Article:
Over the last several seasons I've casually followed the payouts for the rolling Double at Emerald Downs and a comparison of those payouts to the win parlay for the same sequence. During past meets I compiled a few spreadsheets looking simply at the early and late doubles, or simply analyzed the data over the first few weeks of the meet in order to get a high-level view of the landscape. This year, I decided to do the full-on data crunch of all double sequences during the 2013 meeting in order to get a more detailed picture of how the crowd at Emerald is assessing the chances of horses.
The wonderful aspect of bets like the exacta and the double is the fact that the payouts are not (or I should write "should not") be a huge surprise to any player diving into those pools. Most of the information a player needs to evaluate the value of those wagers is presented to them prior to making the best. (The Double adds the volatility and uncertainty of the win pool for the second leg of the sequence but the will-pays provide enough data to make calculations based on certain assumptions and odds changes.)
Overall, the $2 Double at Emerald has paid better than a $2 win parlay over 72% of the time (88/121) during the 2013 meet (as of 5/24/13). Below are the averages, median, high and low Double payouts during the current meet and the corresponding Win Parlay for the same sequence:
|$2 DD||$2 Parlay|
If we simply look at the Double/Parlay averages so far this meet, the Double pays about 30% better than the parlay. Of course, averages get skewed pretty easily from a couple of really big payouts; if we look at the median payouts, the Double still clocks in as a 15% improvement on the parlay.
One aspect of the doubles I wanted to examine further was a comparison of favorite/favorite payouts to the parlay. At times, favorite/favorite combinations in the multi-race exotics (or favorite/2nd favorite combos in the exactas, tris and supers) can get over bet by the crowd, with the resulting payout returning less than it should (in theory), so I was curious as to how the favorite/favorite doubles payouts performed at Emerald during the current meet. Overall, the favorite/favorite double sequence performs quite well versus the parlay.
As of the card on Saturday, May 25th, 17 times a rolling Daily Double at Emerald Downs has involved a favorite/favorite scenario, with all but three of those sequences paying better than the parlay. Below are the favorite/favorite sequences during the current Emerald meet.
|Date||Races||Leg 1||Leg 2||$2 DD||$2 Parlay|
While the Double pays better than the parlay on the majority of favorite/favorite sequences, the gaps (for the most part) aren't huge. However, on several occasions, the payouts were completely out of whack from what we'd expect from a favorite/favorite scenario.
Check out the sequence from race 3 and race 4 on April 21st: an even money favorite combined with a 2/1 favorite spit out a $25.00 $2 Double payout, over twice the payout than the parlay. On April 27th, an even money winner and a 3/2 winner paid $23.80, over twice the return of the $9.60 parlay.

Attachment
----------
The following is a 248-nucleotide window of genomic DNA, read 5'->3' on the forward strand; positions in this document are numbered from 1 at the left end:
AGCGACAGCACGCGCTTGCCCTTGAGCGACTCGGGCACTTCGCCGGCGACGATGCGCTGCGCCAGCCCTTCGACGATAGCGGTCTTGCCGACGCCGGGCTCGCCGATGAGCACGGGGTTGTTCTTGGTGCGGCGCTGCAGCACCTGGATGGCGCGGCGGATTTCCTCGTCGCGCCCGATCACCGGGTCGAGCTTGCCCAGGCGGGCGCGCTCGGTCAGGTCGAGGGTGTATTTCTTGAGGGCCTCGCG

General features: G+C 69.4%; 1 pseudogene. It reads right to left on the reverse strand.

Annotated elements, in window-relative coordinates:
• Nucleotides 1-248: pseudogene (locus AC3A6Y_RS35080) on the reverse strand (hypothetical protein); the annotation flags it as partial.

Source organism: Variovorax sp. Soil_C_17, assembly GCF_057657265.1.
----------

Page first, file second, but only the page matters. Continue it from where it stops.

Anybody playing Emerald on April 21st could have simply looked at the will-pay for a favorite/favorite sequence in the Double for race 3 and 4 and quickly observed that massive overlay. But, as we all know, a portion of the crowd at the track doesn't pay attention to any of that information.*
*One additional piece of data that would be useful for this analysis is the morning line odds to compare to the odds when the gates opened since any comparison of the double will-pays to the parlay would require us to know what the odds will be on the horse in the second leg. It's likely that many of these situations where the Double paid much better than the parlay occurred when a longer odds horse was bet down in the second leg win pool. Perhaps the April 21 and April 27 sequences involved a horse bet down hard in the second leg. But that's a project for another day.
Oddly enough, the parlay tends to do better than the Double when a favorite doesn't win at least one of the legs in the sequence (although the difference is just a few percentage points after two months of the meet). Where the parlay begins to come out ahead of the Double is when a horse at odds 10/1 or better wins one of the two legs. This, suggests to me people simply playing long shots either A) hoping to hit a big score, or B) thinking the longer shots represent some kind of "value". If your definition of "value" is simply big prices, then I suppose playing double combinations that pay less than the parlay could be considered a good play. If, however, you define value as a better than expected return, or return above and beyond what should occur given the circumstances, then simply playing prices in the double is clearly not a value play in this situation.
As of Saturday's card at Emerald Downs, 81 Double sequences have involved at least one non-favorite in either leg 1 or leg 2. Of those 81 sequences, 56 paid better than the parlay, a 69% success rate. There have been 13 sequences where at least one of the winners went off at odds of 10/1 or better, with the Double paying better than the parlay just three times out of 13. When looking at sequences with a winner in either leg at odds of 5/1 or better, the Double has paid better than the parlay in 21 of 40 instances.
Simply put, the big odds horses are over bet in the Emerald Doubles, while the lower priced horses and combinations are typically under bet. And while I'd much rather cash a $200 double than a $20 double, if you're willing to play a couple of under bet favorites in a cold $20 double, you can take advantage of the fact that the crowd is not accurately assessing the chances of a short-priced horses sweeping the Double sequence. But even if you are playing the larger odds horses in the Double (as long as they aren't huge bombs), you're still likely to return better-than-expected payouts.